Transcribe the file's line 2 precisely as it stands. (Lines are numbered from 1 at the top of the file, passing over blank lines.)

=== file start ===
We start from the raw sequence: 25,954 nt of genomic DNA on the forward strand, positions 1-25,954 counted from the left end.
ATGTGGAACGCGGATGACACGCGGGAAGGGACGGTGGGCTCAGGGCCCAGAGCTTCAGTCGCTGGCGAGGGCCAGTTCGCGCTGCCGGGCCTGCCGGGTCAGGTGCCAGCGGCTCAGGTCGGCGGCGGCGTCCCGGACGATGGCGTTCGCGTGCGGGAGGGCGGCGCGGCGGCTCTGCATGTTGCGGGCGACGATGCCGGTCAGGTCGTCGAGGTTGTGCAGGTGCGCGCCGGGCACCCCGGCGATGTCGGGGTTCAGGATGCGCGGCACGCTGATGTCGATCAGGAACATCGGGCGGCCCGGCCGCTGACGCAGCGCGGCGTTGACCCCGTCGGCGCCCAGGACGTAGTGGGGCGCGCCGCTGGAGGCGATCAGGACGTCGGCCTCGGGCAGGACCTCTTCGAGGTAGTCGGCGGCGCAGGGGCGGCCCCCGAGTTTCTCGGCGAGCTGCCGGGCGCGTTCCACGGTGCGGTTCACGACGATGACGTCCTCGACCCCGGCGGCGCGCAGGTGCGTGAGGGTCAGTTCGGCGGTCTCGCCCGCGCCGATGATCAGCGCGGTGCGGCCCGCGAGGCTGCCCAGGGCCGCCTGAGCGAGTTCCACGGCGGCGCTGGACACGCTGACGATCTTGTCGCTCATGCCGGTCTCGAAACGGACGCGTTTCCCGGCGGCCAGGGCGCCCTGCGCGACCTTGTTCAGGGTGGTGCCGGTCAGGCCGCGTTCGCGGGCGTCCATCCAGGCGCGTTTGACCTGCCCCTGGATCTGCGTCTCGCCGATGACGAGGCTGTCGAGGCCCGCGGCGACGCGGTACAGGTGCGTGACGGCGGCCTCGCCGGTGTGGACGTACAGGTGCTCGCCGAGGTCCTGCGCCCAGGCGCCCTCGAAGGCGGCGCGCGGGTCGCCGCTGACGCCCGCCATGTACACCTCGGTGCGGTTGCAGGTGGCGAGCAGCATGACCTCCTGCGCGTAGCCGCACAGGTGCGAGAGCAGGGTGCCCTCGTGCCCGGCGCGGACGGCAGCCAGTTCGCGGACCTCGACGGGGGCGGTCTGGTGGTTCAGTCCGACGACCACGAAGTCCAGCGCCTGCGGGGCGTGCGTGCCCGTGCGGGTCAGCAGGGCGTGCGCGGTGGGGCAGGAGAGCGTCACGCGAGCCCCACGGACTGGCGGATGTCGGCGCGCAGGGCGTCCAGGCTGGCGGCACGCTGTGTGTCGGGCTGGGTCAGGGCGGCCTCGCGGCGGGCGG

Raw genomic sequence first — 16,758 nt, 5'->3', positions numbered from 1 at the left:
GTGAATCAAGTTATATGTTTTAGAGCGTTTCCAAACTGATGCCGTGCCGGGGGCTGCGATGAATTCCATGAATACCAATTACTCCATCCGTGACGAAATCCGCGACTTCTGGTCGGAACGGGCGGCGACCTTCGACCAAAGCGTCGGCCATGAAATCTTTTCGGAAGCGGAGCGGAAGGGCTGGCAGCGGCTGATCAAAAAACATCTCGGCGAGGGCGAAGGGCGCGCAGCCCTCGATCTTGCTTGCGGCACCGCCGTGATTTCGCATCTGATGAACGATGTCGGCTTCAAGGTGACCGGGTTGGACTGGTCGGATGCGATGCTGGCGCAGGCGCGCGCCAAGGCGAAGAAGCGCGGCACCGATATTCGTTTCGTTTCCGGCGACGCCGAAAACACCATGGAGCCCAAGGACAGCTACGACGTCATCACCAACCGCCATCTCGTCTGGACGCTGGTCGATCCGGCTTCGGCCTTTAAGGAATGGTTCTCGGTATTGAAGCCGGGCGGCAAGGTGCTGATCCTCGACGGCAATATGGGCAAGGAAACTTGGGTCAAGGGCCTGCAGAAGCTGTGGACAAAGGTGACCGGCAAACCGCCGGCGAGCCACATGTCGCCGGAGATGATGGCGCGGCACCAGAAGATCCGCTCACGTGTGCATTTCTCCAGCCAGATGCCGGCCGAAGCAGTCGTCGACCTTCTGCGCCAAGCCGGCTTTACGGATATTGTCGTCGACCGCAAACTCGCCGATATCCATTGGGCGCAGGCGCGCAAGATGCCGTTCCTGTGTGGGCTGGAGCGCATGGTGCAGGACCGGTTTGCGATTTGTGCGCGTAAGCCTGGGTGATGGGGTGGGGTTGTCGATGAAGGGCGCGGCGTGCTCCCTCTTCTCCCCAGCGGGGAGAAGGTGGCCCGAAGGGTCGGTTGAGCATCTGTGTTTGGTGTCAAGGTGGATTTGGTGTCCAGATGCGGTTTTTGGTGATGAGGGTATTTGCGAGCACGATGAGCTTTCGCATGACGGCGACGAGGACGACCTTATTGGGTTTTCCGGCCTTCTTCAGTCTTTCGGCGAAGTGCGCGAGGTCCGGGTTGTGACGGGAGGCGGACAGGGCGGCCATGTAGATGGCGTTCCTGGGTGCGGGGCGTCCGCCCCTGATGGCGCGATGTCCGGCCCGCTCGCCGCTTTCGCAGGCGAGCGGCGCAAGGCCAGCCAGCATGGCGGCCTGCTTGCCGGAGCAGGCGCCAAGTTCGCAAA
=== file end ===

ATGTGGAACGCGGATGACACGCGGGAAGGGACGGTGGGCTCAGGGCCCAGAGCTTCAGTCGCTGGCGAGGGCCAGTTCGCGCTGCCGGGCCTGCCGGGTCAGGTGCCAGCGGCTCAGGTCGGCGGCGGCGTCCCGGACGATGGCGTTCGCGTGCGGGAGGGCGGCGCGGCGGCTCTGCATGTTGCGGGCGACGATGCCGGTCAGGTCGTCGAGGTTGTGCAGGTGCGCGCCGGGCACCCCGGCGATGTCGGGGTTCAGGATGCGCGGCACGCTGATGTCGATCAGGAACATCGGGCGGCCCGGCCGCTGACGCAGCGCGGCGTTGACCCCGTCGGCGCCCAGGACGTAGTGGGGCGCGCCGCTGGAGGCGATCAGGACGTCGGCCTCGGGCAGGACCTCTTCGAGGTAGTCGGCGGCGCAGGGGCGGCCCCCGAGTTTCTCGGCGAGCTGCCGGGCGCGTTCCACGGTGCGGTTCACGACGATGACGTCCTCGACCCCGGCGGCGCGCAGGTGCGTGAGGGTCAGTTCGGCGGTCTCGCCCGCGCCGATGATCAGCGCGGTGCGGCCCGCGAGGCTGCCCAGGGCCGCCTGAGCGAGTTCCACGGCGGCGCTGGACACGCTGACGATCTTGTCGCTCATGCCGGTCTCGAAACGGACGCGTTTCCCGGCGGCCAGGGCGCCCTGCGCGACCTTGTTCAGGGTGGTGCCGGTCAGGCCGCGTTCGCGGGCGTCCATCCAGGCGCGTTTGACCTGCCCCTGGATCTGCGTCTCGCCGATGACGAGGCTGTCGAGGCCCGCGGCGACGCGGTACAGGTGCGTGACGGCGGCCTCGCCGGTGTGGACGTACAGGTGCTCGCCGAGGTCCTGCGCCCAGGCGCCCTCGAAGGCGGCGCGCGGGTCGCCGCTGACGCCCGCCATGTACACCTCGGTGCGGTTGCAGGTGGCGAGCAGCATGACCTCCTGCGCGTAGCCGCACAGGTGCGAGAGCAGGGTGCCCTCGTGCCCGGCGCGGACGGCAGCCAGTTCGCGGACCTCGACGGGGGCGGTCTGGTGGTTCAGTCCGACGACCACGAAGTCCAGCGCCTGCGGGGCGTGCGTGCCCGTGCGGGTCAGCAGGGCGTGCGCGGTGGGGCAGGAGAGCGTCACGCGAGCCCCACGGACTGGCGGATGTCGGCGCGCAGGGCGTCCAGGCTGGCGGCACGCTGTGTGTCGGGCTGGGTCAGGGCGGCCTCGCGGCGGGCGG